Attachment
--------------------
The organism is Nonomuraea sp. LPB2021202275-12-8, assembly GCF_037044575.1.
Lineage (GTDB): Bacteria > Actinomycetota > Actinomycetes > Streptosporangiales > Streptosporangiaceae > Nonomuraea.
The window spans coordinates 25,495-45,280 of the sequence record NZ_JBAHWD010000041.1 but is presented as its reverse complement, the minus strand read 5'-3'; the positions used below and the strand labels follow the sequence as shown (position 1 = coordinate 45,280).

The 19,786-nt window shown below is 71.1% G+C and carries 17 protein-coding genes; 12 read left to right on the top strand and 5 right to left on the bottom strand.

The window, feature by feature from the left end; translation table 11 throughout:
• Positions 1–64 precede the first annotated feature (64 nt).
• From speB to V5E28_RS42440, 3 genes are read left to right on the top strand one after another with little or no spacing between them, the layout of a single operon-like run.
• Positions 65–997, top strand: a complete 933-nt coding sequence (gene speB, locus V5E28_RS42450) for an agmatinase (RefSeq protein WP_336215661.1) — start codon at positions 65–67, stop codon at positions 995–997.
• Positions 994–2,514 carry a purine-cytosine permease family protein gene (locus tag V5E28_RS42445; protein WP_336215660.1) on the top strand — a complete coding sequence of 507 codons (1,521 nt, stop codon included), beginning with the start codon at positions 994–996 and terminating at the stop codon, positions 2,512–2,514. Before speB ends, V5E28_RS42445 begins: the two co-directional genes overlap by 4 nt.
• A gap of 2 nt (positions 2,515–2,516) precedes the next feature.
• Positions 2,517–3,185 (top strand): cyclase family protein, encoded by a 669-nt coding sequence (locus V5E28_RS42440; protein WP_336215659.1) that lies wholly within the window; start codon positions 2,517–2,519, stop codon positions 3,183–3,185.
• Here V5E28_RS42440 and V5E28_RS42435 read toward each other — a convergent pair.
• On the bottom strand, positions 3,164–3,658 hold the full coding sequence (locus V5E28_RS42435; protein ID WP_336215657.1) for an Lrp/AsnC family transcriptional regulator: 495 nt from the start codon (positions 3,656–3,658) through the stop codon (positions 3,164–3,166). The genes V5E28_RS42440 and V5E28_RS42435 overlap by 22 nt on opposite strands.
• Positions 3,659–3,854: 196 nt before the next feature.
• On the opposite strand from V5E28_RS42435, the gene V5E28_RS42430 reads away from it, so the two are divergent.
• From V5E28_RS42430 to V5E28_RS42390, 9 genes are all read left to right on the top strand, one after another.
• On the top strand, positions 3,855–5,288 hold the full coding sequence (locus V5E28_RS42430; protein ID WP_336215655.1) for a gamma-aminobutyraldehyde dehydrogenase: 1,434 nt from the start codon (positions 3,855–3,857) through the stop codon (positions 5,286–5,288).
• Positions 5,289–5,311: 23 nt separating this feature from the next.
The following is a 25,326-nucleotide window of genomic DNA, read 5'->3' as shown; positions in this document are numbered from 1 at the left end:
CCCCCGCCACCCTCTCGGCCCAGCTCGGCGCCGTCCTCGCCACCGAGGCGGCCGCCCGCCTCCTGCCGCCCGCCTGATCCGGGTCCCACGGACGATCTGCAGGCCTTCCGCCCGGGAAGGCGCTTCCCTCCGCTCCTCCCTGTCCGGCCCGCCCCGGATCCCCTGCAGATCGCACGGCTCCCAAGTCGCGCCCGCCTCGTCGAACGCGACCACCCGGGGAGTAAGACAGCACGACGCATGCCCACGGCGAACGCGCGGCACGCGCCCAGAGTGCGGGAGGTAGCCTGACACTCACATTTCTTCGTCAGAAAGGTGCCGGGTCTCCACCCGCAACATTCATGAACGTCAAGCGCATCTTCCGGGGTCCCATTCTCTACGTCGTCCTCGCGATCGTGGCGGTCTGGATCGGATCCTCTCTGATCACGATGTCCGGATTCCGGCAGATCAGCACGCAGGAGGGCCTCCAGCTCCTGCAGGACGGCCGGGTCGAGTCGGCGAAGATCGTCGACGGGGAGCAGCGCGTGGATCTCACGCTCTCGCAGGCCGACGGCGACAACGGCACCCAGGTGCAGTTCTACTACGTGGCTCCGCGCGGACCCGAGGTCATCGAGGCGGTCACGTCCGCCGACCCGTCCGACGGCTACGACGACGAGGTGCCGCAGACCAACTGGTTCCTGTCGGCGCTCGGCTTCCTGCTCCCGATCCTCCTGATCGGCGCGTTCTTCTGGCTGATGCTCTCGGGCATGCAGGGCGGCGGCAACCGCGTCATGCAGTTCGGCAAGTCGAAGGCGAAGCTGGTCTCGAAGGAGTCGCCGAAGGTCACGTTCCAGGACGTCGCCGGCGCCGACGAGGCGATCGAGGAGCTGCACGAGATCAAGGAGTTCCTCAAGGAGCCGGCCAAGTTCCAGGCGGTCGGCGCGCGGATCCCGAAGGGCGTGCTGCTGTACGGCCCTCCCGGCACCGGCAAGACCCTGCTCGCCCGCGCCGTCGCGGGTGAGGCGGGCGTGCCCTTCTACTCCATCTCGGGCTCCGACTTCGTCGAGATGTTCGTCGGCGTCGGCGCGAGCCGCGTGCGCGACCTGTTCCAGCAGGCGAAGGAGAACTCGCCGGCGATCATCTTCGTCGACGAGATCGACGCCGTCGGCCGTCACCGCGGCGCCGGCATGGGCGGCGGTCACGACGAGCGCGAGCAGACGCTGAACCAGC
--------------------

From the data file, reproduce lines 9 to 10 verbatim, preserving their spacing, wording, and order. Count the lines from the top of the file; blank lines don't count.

• Positions 994–2,514 carry a purine-cytosine permease family protein gene (locus tag V5E28_RS42445; protein WP_336215660.1) on the top strand — a complete coding sequence of 507 codons (1,521 nt, stop codon included), beginning with the start codon at positions 994–996 and terminating at the stop codon, positions 2,512–2,514. Before speB ends, V5E28_RS42445 begins: the two co-directional genes overlap by 4 nt.
• A gap of 2 nt (positions 2,515–2,516) precedes the next feature.